Machines

Time to learn to work WITH machines, not away, or in spite of them

A session on Edu-Novate for Education Sector Transformation unlocked many insights as experts galvanised thoughts and ideas in the DataQuest T-School 2021 DataQuest Higher Education Conference – the big signs – pay attention to communication, to co-existence with machines and to relevance as an educator

It’s a brand-new world. And newness can be scary. Is that something that worries an educator today? How to be future-ready?

As moderator Prabhu Ram, Head, Industry Intelligence Group at CyberMedia Research started asking in the right direction, there are new trends in technology education landscape which can be good signs of what to do next. 

“There is an unprecedented opportunity for higher education,” argued Dr. Vinnie Jauhari, Director, Education Advocacy & Skills Lead, Microsoft. She spelt out many trends like a stronger realisation among institutes to align with industry requirements, and need for up-skilling and tapping industry-relevant curriculum in areas like Cloud, AI and ML. But we have also witnessed that institutions struggle to understand how to leverage technology meaningfully beyond conducting online classes and leveraging technology for better governance. But overall there is a great opportunity for partnership, she surmised.

The biggest concern for the industry is talent-scarcity. Kirti Seth, CEO, IT-ITES Sector Skill Council, NASSCOM avowed that vacancies and salaries are growing but there are not enough people in the realm of technical education. “We have over a thousand universities and over 50,000 colleges in India. We need to look at transformation at the majority level and not at the chosen-few. So clearly, something has to be done. There is a typical feedback on lack of learnability, communication skills and industry-alignment gaps. Those are generic issues. But we also need to confront communication in a big way – specially in STEM education. Now the situation has changed completely when we are in an era of machines and low-code. How will we work with machines? If you cannot express something, persuade something – then your brilliance and that of your solutions will stay hidden. Most students get rejected not because of technical skills but because of communication.” So communication in the context of technical education is so so important – she underscored this part here.

This concern was strongly seconded by Sundara Rajan, Founder and Director, Thomas Assessments India and Market Search India. He added what issues come up as students step forth from initial years to advanced years. “When you are not able to express your thoughts in a cogent way, there is a gap between people who create solutions and who consume solutions. You do not have to be an orator but one has to be able to communicate your thought clearly.”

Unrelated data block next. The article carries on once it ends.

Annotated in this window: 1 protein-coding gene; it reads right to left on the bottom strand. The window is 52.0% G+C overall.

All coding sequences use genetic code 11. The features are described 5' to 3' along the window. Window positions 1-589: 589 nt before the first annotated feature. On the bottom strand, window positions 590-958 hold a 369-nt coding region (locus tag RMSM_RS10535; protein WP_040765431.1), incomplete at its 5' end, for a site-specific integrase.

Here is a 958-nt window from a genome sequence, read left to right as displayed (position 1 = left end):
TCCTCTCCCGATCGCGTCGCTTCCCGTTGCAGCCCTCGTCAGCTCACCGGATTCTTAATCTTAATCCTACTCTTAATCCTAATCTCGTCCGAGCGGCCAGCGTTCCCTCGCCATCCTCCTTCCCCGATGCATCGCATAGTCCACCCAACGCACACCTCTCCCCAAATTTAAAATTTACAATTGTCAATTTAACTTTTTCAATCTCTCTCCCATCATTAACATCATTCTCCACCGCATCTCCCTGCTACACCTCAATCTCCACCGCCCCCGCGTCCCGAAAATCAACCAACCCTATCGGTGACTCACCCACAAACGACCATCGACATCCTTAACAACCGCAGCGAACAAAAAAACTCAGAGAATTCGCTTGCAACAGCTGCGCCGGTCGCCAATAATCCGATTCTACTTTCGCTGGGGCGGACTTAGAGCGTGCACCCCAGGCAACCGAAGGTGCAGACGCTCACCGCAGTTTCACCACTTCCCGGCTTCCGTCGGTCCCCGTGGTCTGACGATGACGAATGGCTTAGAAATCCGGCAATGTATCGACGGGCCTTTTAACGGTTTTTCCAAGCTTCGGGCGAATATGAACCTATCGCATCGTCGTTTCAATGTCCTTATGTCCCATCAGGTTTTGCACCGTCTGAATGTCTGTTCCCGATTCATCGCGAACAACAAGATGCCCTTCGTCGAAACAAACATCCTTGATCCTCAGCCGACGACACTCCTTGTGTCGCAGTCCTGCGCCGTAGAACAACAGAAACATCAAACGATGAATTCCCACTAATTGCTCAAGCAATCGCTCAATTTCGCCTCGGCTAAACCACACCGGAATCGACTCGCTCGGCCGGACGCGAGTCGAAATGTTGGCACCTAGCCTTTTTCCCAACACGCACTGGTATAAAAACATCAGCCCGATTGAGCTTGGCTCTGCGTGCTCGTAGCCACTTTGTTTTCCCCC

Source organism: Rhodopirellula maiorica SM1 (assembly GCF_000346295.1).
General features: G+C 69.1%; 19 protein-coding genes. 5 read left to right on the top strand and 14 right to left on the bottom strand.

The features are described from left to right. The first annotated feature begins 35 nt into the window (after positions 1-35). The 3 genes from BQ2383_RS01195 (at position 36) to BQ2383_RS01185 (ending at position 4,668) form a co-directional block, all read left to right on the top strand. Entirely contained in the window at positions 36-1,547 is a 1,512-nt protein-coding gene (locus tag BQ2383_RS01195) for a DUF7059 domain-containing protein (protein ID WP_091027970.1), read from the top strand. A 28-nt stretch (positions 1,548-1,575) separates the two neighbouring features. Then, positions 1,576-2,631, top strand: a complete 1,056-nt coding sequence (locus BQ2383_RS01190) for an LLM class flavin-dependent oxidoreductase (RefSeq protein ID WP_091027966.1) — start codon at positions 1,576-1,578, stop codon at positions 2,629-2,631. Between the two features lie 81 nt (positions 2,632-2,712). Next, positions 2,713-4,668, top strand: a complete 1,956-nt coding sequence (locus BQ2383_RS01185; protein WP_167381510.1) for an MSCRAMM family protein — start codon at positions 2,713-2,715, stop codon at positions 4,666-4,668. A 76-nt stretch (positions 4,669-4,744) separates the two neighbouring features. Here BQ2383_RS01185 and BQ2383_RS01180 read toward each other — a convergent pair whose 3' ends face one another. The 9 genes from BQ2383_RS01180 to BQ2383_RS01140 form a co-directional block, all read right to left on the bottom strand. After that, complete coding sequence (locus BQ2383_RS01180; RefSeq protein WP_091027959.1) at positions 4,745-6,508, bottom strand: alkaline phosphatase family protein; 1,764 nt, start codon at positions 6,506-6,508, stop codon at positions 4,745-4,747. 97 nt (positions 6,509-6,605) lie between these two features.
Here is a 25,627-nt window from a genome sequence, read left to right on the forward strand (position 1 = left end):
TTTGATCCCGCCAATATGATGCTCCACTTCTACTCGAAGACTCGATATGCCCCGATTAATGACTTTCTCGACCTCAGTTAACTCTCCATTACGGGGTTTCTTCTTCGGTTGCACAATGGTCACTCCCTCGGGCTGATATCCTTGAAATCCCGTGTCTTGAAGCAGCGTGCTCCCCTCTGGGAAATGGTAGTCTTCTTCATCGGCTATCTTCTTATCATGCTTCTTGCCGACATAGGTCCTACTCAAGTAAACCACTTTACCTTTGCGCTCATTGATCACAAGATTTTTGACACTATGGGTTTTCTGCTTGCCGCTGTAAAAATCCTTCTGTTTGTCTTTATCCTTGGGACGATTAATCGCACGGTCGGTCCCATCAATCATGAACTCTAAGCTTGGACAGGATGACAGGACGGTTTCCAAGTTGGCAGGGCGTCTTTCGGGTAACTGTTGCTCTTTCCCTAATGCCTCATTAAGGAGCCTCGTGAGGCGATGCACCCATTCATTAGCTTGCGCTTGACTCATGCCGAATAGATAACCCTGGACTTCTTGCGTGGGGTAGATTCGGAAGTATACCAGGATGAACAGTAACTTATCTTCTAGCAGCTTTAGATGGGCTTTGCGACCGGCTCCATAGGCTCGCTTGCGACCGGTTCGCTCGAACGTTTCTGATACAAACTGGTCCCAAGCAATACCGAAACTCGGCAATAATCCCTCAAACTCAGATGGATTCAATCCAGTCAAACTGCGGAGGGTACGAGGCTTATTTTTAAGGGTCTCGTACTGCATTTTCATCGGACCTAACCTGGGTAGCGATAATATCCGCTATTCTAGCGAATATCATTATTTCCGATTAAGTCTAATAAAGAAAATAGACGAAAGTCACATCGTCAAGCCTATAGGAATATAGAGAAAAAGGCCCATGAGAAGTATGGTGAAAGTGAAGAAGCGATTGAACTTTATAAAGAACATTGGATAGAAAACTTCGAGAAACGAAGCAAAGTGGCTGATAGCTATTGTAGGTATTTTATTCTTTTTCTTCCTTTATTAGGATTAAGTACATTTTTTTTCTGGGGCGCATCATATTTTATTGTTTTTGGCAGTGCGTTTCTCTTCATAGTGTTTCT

“Also, we need capabilities and confidence to apply knowledge in areas where India has a challenge – like agriculture, education – that would be great. We need to encourage real-life projects that way.” He suggested.

Sahil Aggarwal, Co-Founder and CEO, Rishihood University expanded on the aspect of technology as a means of transformation. “Think of when the first time paper was invented. Today, we are doing something similar with digital tools. But we did not just focus on paper then. So similarly, we should focus on how to ignite curiosity in students, in order to encourage communication, collaboration. That can be done with a sense of purpose. They should be oriented towards big questions that inspire young talent for solving problems like well-being, loneliness, ecology, healthcare etc.”

These experts also poured in many ideas and tips to elevate the overall readiness edge.

Investment in cloud labs, allowing access to software available in a flexible way, creating mentorship for students, giving customised career choice-guidance, enabling connected experiences – these are areas where technology can be used brilliantly and easily. Today high-level compute and storage infrastructure is available easily and not restricted to a high-end R&D labs. We need to prepare our students to be in this world – where so much is available out there. We need to be enablers, as educators. More so, as the world is completely transformed.

Our role, as an education system, of providing information has changed because information is available everywhere and easily. We are in an age where students can design their own curriculum. We need to accept these shifts, repurpose our roles and add value to the lives of students. We need to be mentors. We need to create new learning experiences.

We have to live the digital life, learn the digital life – because the future is digital.

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